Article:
In 1994, trumpeter Jon Faddis starred in “The Newport Jazz Festival on Tour,” a concert that launched a promising new jazz series in Orchestra Hall.
On Friday night, Faddis returned to the same stage, closing the Symphony Center Presents Jazz series’ 25th anniversary season – and reminding Chicagoans of how much he has been missed.
For from 2004 through 2010, Faddis served as artistic director of the Chicago Jazz Ensemble, a mighty band that, alas, ceased operating in 2012. During those years, Faddis was practically ubiquitous on the Chicago scene, leading the CJE in concert halls and clubs, performing in festivals large and small, teaching and coaching young people at Columbia College Chicago (where the CJE was based) and elsewhere.
The combination of Faddis’ hypervirtuosity and charismatic stage manner made him a larger-than-life presence in Chicago jazz, and that’s the persona that dominated Friday night’s Orchestra Hall concert.
Yes, Faddis shared his program with fellow trumpeters Tanya Darby, Ingrid Jensen and Chicagoan Pharez Whitted, each a voice well worth hearing. But whenever Faddis brought the horn to his lips, the sheer size of his sound, brilliance of his tone and speed of his runs inevitably placed everything else in the background. So although Faddis was generous in sharing the spotlight with his colleagues, there was no question who shaped this set.
The four trumpeters came out swinging with “Blues Walk,” which emerged as a tour de force of unison playing. When it came time for each to solo, however, Faddis’ colleagues sounded more tentative than one might have expected. Faddis’ soliloquy, however, proved a model of controlled heat, the trumpeter starting with a muted statement that soon burst forth with power and velocity.
Then Faddis ceded the stage to his fellow trumpeters. Darby offered a lyrically inspired account of Billy Strayhorn’s “Upper Manhattan Medical Group” (though Kiyoshi Kitagawa’s bass was overamplified here and elsewhere). Whitted produced some of the most melodically subtle work we’ve heard from him in the ballad “I Thought About You.” Jensen unfurled poetically crafted solos in a merger of Thad Jones’ “A Child is Born” and Duke Ellington’s “Purple Gazelle.”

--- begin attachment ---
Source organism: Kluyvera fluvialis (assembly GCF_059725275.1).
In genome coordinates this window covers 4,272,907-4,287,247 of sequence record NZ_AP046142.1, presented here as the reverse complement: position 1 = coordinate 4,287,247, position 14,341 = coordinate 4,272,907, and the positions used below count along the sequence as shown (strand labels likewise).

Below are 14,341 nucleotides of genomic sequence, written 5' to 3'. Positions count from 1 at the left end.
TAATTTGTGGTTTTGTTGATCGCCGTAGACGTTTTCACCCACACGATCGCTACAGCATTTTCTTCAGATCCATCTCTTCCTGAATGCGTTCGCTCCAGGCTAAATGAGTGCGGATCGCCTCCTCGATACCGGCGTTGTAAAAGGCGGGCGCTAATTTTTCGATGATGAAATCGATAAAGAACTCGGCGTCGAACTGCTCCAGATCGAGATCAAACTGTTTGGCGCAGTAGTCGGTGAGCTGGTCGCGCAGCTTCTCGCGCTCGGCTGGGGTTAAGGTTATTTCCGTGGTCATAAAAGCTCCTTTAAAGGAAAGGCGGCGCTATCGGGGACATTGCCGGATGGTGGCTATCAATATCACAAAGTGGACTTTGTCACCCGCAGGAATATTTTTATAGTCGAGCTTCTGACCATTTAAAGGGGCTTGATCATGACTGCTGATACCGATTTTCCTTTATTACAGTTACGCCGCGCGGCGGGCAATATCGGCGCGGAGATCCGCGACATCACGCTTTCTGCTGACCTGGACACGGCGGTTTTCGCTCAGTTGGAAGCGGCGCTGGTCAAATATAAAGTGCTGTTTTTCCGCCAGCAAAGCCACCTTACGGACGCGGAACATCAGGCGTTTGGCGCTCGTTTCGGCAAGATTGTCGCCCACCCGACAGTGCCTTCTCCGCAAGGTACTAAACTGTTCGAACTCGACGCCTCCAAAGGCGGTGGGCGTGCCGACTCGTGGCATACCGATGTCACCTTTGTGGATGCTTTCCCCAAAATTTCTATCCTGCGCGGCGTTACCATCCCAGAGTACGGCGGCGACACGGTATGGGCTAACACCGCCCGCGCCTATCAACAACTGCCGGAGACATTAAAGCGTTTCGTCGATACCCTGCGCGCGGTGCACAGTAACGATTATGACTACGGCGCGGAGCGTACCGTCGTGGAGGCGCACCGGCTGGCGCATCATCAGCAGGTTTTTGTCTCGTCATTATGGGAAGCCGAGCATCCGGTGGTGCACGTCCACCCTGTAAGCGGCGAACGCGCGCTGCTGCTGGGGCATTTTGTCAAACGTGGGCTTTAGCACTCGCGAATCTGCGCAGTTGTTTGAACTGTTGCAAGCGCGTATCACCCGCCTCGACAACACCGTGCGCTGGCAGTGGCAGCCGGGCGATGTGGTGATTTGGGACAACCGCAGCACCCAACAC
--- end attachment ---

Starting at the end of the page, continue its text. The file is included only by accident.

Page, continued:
When it came time for Faddis to reclaim the stage, he began with a few words.
“We’re here because Wayne Shorter isn’t feeling so well,” said Faddis, acknowledging that this concert indeed was to have featured the legendary saxophonist-composer, 85, who had cancelled.
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“So we want to play something for Wayne.”
The tenderness with which Faddis began “I Can’t Get Started” said a great deal about his regard for Shorter, who played this stage many times. It didn’t take long, however, for Faddis to return to herculean form, along the way quoting everything from Randy Weston’s “Hi-Fly” to Ferde Grofe’s “Grand Canyon Suite.”
For the finale, all four horns joined forces again in Dizzy Gillespie’s “A Night in Tunisia,” in effect a tribute to the trumpeter-composer who influenced Faddis most, and whose legacy Faddis carries forth.
The evening opened with a set from Dr. Lonnie Smith, who walked slowly and tenuously to the Hammond B-3 organ. Once he got there, however, Smith conjured a regal presence. He didn’t play a lot of notes, but the majesty and spaciousness of his extended chords, the flashes of melody that erupted from them and the surging energy of his delivery made impact. Guitarist Dave Stryker and drummer Joe Dyson augmented Smith’s playing without getting in the way – and they made sure the organist remained the center of attention.
Howard Reich is a Tribune critic.